1 Answer | Add Yours
Chromatography is a very common lab technique that is used to separate different components of a complex mixture. It takes the advantage of differential solubility of different components of a mixture. This means that only those mixtures can be purified (or broken down into sub- components) by this technique whose components show differential solubility in another solvent.
Let us assume a mixture M is composed of two components A and B. In the most common types of chromatography, the Mixture M is dissolved in another liquid, which is called as the mobile phase. Mobile phase, along with the subject mixture, moves through a non-mobile phase called as the stationary phase. In order for this technique to work, the components A and B should have different affinities for the mobile and stationary phases.
When placed on a chromatogram (which could be a paper as in Paper chromatography or a column as in Gas chromatography), the component that shows higher affinity to the mobile phase, moves faster. The component, on the other hand, that shows lower affinity to mobile phase or higher affinity to the stationary phase, moves slowly.
Chromatography finds a wide practical use in the following many areas or industries. Some of them are listed below.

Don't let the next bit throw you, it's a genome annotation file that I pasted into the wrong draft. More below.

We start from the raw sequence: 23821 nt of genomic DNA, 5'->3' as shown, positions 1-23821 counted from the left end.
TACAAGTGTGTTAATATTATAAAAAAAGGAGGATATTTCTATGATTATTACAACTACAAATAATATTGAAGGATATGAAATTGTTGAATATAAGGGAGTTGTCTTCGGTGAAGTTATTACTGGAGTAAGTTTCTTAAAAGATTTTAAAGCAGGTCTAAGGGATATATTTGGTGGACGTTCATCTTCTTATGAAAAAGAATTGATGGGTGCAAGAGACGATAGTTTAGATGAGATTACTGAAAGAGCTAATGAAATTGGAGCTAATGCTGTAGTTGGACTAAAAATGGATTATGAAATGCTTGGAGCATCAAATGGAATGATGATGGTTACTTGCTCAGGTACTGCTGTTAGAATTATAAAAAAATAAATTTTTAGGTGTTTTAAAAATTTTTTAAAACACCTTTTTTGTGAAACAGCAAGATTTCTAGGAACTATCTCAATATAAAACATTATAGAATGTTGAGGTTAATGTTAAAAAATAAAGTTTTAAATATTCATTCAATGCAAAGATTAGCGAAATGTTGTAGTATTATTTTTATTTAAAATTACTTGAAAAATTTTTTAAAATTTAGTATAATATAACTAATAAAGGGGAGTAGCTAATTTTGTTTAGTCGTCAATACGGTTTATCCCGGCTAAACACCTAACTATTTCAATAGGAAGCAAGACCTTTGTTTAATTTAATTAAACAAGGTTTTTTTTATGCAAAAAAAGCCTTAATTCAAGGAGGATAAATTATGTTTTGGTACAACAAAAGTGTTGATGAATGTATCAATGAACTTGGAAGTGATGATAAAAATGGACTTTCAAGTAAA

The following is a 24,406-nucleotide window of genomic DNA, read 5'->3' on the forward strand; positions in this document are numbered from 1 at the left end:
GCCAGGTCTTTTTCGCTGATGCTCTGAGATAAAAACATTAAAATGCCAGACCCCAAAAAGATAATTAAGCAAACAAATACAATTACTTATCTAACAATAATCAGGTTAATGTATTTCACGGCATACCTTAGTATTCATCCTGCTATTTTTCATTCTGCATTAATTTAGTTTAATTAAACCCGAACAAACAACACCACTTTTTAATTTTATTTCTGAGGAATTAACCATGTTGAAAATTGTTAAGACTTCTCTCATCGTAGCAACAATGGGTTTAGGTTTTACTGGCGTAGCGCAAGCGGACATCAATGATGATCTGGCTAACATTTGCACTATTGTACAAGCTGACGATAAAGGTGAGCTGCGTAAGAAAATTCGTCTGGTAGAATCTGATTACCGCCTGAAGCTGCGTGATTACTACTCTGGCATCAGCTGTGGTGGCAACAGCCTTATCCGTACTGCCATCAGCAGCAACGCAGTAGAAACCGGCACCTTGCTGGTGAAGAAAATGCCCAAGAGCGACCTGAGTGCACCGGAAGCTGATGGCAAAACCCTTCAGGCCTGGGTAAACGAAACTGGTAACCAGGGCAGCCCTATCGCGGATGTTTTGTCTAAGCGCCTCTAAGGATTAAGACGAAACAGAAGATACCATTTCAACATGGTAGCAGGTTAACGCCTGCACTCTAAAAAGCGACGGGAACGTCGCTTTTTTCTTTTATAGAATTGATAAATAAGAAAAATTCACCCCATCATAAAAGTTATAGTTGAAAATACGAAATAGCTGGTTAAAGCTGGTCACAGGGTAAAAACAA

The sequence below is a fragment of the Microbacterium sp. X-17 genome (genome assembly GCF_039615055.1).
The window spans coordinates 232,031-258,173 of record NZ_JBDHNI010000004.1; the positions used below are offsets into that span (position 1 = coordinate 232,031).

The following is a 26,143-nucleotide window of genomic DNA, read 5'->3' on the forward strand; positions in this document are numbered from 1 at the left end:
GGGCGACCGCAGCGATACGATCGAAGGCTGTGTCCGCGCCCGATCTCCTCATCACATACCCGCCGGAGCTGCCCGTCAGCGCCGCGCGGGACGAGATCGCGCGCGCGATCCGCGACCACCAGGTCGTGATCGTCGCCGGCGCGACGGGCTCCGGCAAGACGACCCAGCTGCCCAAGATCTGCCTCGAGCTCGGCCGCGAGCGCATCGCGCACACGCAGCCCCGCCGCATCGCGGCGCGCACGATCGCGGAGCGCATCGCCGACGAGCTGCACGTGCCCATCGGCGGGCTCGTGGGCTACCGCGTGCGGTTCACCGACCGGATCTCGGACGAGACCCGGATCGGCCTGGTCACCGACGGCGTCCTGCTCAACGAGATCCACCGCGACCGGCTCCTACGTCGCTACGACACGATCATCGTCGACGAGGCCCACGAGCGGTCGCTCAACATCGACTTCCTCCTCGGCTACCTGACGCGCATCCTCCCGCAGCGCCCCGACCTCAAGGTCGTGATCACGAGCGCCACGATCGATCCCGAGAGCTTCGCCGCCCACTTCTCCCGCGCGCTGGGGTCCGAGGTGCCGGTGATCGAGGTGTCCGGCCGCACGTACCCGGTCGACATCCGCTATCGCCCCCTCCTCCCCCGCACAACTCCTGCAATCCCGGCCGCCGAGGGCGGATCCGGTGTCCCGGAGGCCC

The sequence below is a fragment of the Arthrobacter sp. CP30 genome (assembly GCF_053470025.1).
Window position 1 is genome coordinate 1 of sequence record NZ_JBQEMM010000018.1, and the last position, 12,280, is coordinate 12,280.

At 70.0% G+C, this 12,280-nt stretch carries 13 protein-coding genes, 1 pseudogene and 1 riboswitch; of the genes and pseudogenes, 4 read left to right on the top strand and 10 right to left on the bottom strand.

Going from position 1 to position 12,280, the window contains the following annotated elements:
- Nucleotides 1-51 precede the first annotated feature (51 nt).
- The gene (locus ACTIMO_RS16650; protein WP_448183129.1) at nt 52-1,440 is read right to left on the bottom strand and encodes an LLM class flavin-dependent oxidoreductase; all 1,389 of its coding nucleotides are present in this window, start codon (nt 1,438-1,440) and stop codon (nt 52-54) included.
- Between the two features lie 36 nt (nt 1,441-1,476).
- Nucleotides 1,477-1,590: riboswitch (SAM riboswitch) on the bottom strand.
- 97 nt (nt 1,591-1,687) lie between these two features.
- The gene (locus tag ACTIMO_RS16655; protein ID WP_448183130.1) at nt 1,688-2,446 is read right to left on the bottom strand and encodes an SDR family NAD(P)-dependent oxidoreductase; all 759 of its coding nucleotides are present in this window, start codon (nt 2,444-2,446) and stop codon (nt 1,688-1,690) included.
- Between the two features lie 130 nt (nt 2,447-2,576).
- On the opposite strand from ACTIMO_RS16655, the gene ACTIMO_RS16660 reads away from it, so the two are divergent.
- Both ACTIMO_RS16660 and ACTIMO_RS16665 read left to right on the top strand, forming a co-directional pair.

- Isolation, identification and analysis of different components of various mixtures.
- Testing urine for the presence of proteins, ketone sugars etc. for medical disorders and also the presence of banned drugs (like cocaine, Heroin, etc.) in criminal cases of drug addiction and overdose.
- Identification of some rare biological species.
- Testing of blood samples for forensic studies and medical sciences.
- DNA sequencing, RNA/DNA fingerprinting etc.
- Studying environmental pollution. For instance finding different components/pollutants present in a given water sample collected from a polluted water body.
- Detection of explosive matter on the airports and other high-alert areas.
- Detection of pesticides, DDT, dyes, illegal additives and adulterants in food and drinking samples.
- Separation and analysis of various amino acids like proline, glycine, etc. from proteins samples.
- Testing the antibiotics for purity and checking the concentration of their constituents, etc.
We’ve answered 319,207 questions. We can answer yours, too.Ask a question